Young undocumented immigrants who received temporary reprieve from deportation under a federal deferred-action plan aren’t entitled to in-state tuition for North Carolina’s universities and community colleges, lawyers for N.C. Attorney General Roy Cooper wrote in an advisory letter yesterday.
Assistant attorney generals Alexander Peters and Kimberly Potter were responding to an inquiry from state Rep. Marcus Brandon, a High Point Democrat. Deferred-action, called DACA, was granted to immigrants in 2012 who came to the country as children and are now able to apply to reside and work in the country provided they have a clear criminal records and have pursued an education or served honorably in the military.
In the letter, Peters and Potter wrote that immigrants that fall under the deferred-action plan (DACA) don’t meet the residency requirement that North Carolina uses.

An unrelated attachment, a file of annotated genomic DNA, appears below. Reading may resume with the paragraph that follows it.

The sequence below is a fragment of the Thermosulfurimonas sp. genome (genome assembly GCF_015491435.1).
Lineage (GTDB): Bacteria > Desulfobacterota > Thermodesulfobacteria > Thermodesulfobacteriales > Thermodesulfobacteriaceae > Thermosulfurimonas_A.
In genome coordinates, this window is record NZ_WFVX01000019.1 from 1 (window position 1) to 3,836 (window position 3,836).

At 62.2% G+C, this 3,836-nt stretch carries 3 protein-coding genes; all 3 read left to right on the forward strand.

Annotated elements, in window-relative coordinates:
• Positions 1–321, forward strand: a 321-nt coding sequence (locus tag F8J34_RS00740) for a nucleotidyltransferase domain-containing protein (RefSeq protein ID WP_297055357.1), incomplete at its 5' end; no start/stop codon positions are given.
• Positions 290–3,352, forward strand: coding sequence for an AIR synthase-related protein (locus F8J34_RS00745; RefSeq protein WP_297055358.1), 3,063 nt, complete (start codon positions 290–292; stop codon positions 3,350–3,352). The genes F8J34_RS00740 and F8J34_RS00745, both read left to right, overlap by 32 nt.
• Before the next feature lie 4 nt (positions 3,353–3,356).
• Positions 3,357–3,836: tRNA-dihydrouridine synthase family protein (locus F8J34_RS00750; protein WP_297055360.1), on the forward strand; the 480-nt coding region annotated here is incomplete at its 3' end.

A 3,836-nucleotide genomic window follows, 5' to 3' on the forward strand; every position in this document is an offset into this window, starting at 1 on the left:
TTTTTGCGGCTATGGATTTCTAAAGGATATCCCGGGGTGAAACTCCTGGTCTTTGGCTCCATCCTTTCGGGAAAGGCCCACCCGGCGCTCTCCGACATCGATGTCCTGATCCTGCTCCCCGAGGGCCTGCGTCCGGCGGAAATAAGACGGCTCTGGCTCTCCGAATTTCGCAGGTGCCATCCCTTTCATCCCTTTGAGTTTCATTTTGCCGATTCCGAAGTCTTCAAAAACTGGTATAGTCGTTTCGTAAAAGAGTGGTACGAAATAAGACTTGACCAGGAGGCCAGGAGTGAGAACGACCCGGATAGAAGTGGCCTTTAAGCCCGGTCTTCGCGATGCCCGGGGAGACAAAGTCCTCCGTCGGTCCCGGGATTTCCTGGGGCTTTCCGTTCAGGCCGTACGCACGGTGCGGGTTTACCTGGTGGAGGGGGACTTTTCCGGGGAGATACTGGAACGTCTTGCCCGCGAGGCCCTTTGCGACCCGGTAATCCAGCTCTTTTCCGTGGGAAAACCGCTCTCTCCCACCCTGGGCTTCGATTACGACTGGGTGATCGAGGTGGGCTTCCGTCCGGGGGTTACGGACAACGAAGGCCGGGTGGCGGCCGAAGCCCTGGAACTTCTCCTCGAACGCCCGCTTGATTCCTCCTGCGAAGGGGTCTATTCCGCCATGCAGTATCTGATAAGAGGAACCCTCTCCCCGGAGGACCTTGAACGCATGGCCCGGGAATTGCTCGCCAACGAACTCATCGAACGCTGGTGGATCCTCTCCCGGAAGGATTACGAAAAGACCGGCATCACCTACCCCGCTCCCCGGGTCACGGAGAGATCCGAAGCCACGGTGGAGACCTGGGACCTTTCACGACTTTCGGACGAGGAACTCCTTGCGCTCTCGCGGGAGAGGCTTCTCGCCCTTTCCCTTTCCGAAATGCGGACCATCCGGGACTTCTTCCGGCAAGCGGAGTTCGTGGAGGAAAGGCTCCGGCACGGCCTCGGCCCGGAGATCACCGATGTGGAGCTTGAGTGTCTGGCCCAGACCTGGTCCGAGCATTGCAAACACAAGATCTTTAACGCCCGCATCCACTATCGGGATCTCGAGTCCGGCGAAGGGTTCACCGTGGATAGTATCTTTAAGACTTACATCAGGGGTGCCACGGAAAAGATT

That could change if the N.C. General Assembly changes the residency requirement. The letter noted that Brandon had sponsored legislation that did not pass last year that would have done that.
“In order for students who have been granted DACA status to be eligible for the benefit of in-state tuition, the North Carolina General Assembly would have to amend (the law) to make an exception for such individuals, change the residency requirements, or otherwise proved by law that individuals with DACA classification are, under such circustances as may be set by statute, eligible for in-state tuition,” Cooper wrote.
Fifteen states do offer in-state tuition for undocumented immigrants, according to the National Council for State Legislatures.